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Cast Iron Treasure Hunt: The 15 Most Valuable Vintage Skillets Revealed

Antique cast iron skillets are cherished family heirlooms, the prized possessions of serious collectors, and the secret weapons of seasoned cooks. Crafted with pride in American foundries that thrived from the late 1800s through the mid-20th century, these skillets were built to last generations. Today, vintage pans from brands like Griswold, Wagner, and Piqua are more coveted than ever for their smooth cooking surfaces, lightweight feel, and storied pasts.

As an experienced collector who has bought, sold, and cooked with countless antique pans over the decades, I‘ve developed an eye for the very best—and a directory of contacts who share my passion for cast iron. I‘ve interviewed fellow collectors, scoured auction records, and tested hundreds of skillets to uncover the 15 most sought-after models. Whether you‘re looking to start your own collection or simply want to learn more about these marvelous culinary artifacts, read on for an expert guide to the most valuable vintage cast iron on the market.

The Legends: Top 5 Most Valuable Vintage Skillets

If money is no object and only the rarest, most iconic pieces will do, set your sights on these five cast iron legends.

  1. Griswold No. 2 Skillet (Erie, PA, 1890s-1900s)
    • Size: 4.5 inches
    • Value Range: $4,000-$8,000
    • Distinguishing Marks: ERIE logo, heat ring, intricate handle design
    • Rarity: Extremely scarce, <100 known to exist

The holy grail for serious Griswold collectors, this tiny treasure was one of the earliest skillets produced by the Griswold Manufacturing Company in Erie, Pennsylvania. The No. 2 is also the smallest skillet Griswold ever made, with a minuscule 4.5-inch cooking surface that‘s just the right size for a single fried egg. Skillets this size were made in much smaller quantities than larger, more practical pans, and few have survived over a century of use.

"In more than 40 years of collecting, I‘ve only seen a handful of authentic Griswold No. 2s come up for sale, and they always cause a stir," says Joan Simmons, a longtime collector and dealer based in Tacoma, Washington. "The combination of age, scarcity, and that iconic ERIE marking makes them the ultimate prize for Griswold enthusiasts, and they routinely sell for upwards of $5,000 in good condition."

  1. Griswold No. 13 Skillet (Erie, PA, early 1900s)
    • Size: 12.25 inches
    • Value Range: $3,000-$6,000
    • Distinguishing Marks: ERIE logo, heat ring, early handle style
    • Rarity: Extremely scarce, <200 known to exist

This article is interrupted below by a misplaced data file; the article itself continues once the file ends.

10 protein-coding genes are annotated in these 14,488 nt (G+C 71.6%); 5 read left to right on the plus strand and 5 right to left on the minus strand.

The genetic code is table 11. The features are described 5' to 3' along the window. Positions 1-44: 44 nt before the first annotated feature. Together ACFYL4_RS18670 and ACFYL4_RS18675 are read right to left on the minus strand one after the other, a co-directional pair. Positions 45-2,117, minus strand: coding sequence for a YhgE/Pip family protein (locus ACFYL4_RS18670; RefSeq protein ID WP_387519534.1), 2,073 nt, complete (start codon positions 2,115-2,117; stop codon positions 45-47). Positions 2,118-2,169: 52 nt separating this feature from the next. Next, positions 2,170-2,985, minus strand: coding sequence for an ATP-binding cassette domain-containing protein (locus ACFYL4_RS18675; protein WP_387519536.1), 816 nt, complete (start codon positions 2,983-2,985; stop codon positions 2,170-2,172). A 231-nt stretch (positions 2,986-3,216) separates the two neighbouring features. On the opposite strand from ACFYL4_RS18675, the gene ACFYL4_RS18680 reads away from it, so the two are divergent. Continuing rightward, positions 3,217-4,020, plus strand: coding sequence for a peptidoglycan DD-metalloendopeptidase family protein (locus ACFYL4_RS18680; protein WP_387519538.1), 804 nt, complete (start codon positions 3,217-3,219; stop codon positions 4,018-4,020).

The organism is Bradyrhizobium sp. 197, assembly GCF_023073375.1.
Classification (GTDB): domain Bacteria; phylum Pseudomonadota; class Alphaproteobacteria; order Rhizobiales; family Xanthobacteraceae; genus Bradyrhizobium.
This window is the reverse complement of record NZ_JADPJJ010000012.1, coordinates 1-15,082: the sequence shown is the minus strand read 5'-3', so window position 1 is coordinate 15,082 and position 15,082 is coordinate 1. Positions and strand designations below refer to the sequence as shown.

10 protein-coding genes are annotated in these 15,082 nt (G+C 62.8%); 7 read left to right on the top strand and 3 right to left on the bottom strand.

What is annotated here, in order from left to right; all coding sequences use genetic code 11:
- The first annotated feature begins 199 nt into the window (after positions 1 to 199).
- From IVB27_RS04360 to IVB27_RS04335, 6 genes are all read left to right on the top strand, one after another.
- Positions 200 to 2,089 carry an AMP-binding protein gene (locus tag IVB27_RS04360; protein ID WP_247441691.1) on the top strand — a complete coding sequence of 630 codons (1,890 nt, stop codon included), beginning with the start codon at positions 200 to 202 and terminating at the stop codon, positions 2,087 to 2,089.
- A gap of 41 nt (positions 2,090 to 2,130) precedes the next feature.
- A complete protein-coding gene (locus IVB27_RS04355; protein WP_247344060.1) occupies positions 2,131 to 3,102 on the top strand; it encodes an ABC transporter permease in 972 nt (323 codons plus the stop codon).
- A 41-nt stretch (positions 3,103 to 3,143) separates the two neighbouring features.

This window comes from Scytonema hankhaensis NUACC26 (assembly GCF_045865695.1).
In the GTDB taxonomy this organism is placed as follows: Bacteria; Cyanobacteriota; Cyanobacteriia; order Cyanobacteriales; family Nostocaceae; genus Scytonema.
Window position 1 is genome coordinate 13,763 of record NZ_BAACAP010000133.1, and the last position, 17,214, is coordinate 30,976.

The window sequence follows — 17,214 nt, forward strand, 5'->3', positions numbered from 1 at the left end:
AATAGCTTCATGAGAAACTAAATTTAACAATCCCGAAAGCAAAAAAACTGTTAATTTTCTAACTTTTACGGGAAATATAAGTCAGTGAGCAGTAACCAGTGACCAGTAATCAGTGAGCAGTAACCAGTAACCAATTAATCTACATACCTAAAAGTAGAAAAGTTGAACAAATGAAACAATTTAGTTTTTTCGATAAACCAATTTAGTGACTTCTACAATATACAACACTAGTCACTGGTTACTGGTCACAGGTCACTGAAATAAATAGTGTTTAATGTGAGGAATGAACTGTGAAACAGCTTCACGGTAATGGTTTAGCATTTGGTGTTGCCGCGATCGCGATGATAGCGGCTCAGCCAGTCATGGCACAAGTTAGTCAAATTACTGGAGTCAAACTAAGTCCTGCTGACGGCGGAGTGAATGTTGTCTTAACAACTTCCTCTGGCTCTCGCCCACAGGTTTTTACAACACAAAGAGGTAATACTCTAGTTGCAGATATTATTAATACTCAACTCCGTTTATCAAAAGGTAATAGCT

On the opposite end of the spectrum, Griswold‘s No. 13 skillet is a massive pan that dwarfs nearly all other vintage skillets. With a 12.25-inch cooking surface, it‘s the largest size Griswold produced in its earliest days, when pans were made with the desirable ERIE logo. This skillet‘s sheer size and weight, combined with its age and scarcity, make it another holy grail for Griswold collectors.

"The No. 13 is a true beast of a pan, and an amazing find for anyone who loves to cook for a crowd," notes Mike Jones, a collector and restorer based in Louisville, Kentucky. "It‘s incredibly rare to find one in good condition, since many were heavily used and abused over the years. But the lucky few who own a No. 13 treasure it for its history and unmatched cooking performance."

  1. Wapak "Indian Head" Logo Skillet No. 8 (Wapakoneta, OH, 1903-1920s)
    • Size: 10.5 inches
    • Value Range: $1,500-$3,000
    • Distinguishing Marks: Raised "Indian Head" logo with headdress on bottom
    • Rarity: Quite scarce, <500 known to exist

Produced for only a short time in the early 20th century by the Wapak Hollow Ware Company, these skillets are prized for their elaborate Native American-themed logo. The detailed "Indian Head" mark, thought to depict a member of the local Shawnee tribe, makes these pans folk art as much as cookware. The No. 8 skillet is an especially desirable size that‘s large enough for everyday cooking but lighter than massive 12-inch-plus pans.

"Wapak ‘Indian Head‘ skillets have a dedicated collector following that goes beyond the general antique cast iron community," says Sarah Kellerman, owner of The Pan Handler vintage cookware shop in Akron, Ohio. "Some collectors are drawn to the historical aspect and the controversy around the logo, while others simply appreciate the beautiful design and craftsmanship. Either way, these pans are increasingly hard to find and prices keep climbing."

  1. Favorite Piqua Ware No. 12 "Smiley" Skillet (Piqua, OH, 1920s)
    • Size: 11.75 inches
    • Value Range: $1,200-$2,500
    • Distinguishing Marks: Raised "smiley face" logo on bottom
    • Rarity: Quite scarce, <1000 known to exist

Piqua Ware‘s distinctive skillets feature an ultra-smooth cooking surface and whimsical "smiley face" logo that make them both high-performance and highly collectible. The No. 12 is the largest size "smiley" made and offers a generous cooking area for big-batch recipes. Well-preserved Piqua Ware skillets in this desirable large size are hard to come by.